According to another study, nearly 90 percent of IT professionals think wearables and the Internet of Things pose a danger to workplace security, yet only about one-third of organizations are taking steps to address these new threats.

Clearly, indecision regarding cybersecurity — and its sibling, inaction — can be hazardous to an organization’s health. How do we free ourselves from the paralyzing effects fear can impart? Here is what research suggests we consider:


Face your fears. When indecision strikes, acknowledging its source — fear — can be an effective first step toward freeing ourselves from its power. What are we afraid of? A survey of 116 CEOs and other executives found that their top fears include being found incompetent (“imposter syndrome”); underachieving, which can spur bad risks as a way to compensate; appearing too vulnerable; being politically attacked by colleagues; and appearing foolish. The next time you feel unable to decide, ask yourself if any of these apply to you, or if it’s something else.

View the “big picture.” Rather than focusing on what bad outcome your decision might cause, try thinking about what you want to achieve. What are your organization’s goals? What strategies do you have for helping to meet those goals? Looking toward the horizon — beyond your fears — may enable you to link the problem to the strategy, which may allow the best solutions to rise naturally to the top.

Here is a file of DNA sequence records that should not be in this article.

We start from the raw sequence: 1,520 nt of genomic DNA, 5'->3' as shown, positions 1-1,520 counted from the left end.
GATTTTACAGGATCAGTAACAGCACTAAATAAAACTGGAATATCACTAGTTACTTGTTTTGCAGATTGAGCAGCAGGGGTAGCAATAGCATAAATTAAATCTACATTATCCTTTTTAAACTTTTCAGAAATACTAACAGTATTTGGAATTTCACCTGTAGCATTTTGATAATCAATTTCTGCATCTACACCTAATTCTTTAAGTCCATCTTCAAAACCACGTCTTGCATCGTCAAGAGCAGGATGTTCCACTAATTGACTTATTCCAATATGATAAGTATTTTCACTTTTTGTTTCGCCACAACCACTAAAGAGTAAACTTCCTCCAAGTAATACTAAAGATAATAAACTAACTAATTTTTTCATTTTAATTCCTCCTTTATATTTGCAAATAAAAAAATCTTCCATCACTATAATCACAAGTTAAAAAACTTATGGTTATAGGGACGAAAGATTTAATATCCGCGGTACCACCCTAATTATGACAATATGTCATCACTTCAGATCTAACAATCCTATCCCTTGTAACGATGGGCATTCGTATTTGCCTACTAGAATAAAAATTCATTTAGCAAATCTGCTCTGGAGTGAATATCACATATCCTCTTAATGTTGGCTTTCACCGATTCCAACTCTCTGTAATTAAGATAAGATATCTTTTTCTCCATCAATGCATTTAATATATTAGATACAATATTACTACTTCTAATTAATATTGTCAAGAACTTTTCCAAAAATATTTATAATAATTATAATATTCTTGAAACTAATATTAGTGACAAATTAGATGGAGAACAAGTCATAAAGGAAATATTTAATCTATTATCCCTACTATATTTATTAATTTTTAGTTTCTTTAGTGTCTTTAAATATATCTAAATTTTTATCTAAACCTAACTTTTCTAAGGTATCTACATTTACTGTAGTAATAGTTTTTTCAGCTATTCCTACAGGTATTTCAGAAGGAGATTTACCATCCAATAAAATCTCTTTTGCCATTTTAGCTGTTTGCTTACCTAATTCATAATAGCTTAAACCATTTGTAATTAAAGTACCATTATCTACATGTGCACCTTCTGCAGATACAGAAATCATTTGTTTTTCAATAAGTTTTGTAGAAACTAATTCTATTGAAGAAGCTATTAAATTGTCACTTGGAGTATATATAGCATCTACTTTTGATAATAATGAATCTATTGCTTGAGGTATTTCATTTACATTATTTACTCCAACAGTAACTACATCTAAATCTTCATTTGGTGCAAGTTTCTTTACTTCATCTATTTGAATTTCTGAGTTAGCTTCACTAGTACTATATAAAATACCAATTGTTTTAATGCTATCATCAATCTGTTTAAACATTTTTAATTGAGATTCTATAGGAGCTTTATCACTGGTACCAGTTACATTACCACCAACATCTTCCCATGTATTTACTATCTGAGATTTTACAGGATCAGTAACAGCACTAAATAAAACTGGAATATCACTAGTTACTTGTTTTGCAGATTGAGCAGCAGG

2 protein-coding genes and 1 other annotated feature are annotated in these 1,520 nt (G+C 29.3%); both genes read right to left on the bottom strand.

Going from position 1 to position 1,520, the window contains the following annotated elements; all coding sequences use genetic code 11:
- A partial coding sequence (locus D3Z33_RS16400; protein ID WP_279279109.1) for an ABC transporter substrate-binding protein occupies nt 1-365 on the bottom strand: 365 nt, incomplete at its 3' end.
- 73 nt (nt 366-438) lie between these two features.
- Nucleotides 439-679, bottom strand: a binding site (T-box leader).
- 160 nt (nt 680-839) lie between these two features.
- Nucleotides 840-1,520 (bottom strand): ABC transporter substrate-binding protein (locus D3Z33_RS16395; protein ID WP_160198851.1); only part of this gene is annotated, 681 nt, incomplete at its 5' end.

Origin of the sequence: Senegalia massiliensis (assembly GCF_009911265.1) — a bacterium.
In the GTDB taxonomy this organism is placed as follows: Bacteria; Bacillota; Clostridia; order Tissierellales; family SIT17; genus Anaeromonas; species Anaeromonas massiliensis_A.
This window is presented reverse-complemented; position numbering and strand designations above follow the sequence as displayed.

Trust your intuition. “Trust your gut” is almost a cliché, but intuition can often be overlooked — or disregarded. Not merely instinct, intuition is the synthesis of our feelings, beliefs and experiences. In her book “Women Who Run with the Wolves,” psychologist Clarissa Pinkola-Estes explores a folktale in which a girl becomes lost in the woods. When the doll in her pocket begins to move around, the girl removes it from her pocket and the doll points the way. At first, the doll’s movements are difficult to discern — like the small, quiet voice in our heads telling us what we should, and shouldn’t, do. The more the doll is heeded, however, the stronger it becomes, helping the girl find her path more quickly. Intuition — also known as wisdom — can work the same way, the author writes.

One thing you shouldn’t do: stifle or ignore your fears. Emotion, we now know, is as important to good decision-making as reason. The “gut” and the intellect both play key roles in the best decisions — and may help you not only to make the most reasonable choices today, but also to argue your case passionately, and persuasively, to the board tomorrow.

JR Reagan is the global chief information security officer of Deloitte. He also serves as professional faculty at Johns Hopkins, Cornell and Columbia universities. Follow him @IdeaXplorerRead more from JR Reagan.

JR Reagan

Written by JR Reagan

JR Reagan was the global chief information security officer of Deloitte at the time he served as a contributor to FedScoop, with over 25 years of experience as a consultant and international lecturer on innovation, big data and analytics, AI and cybersecurity.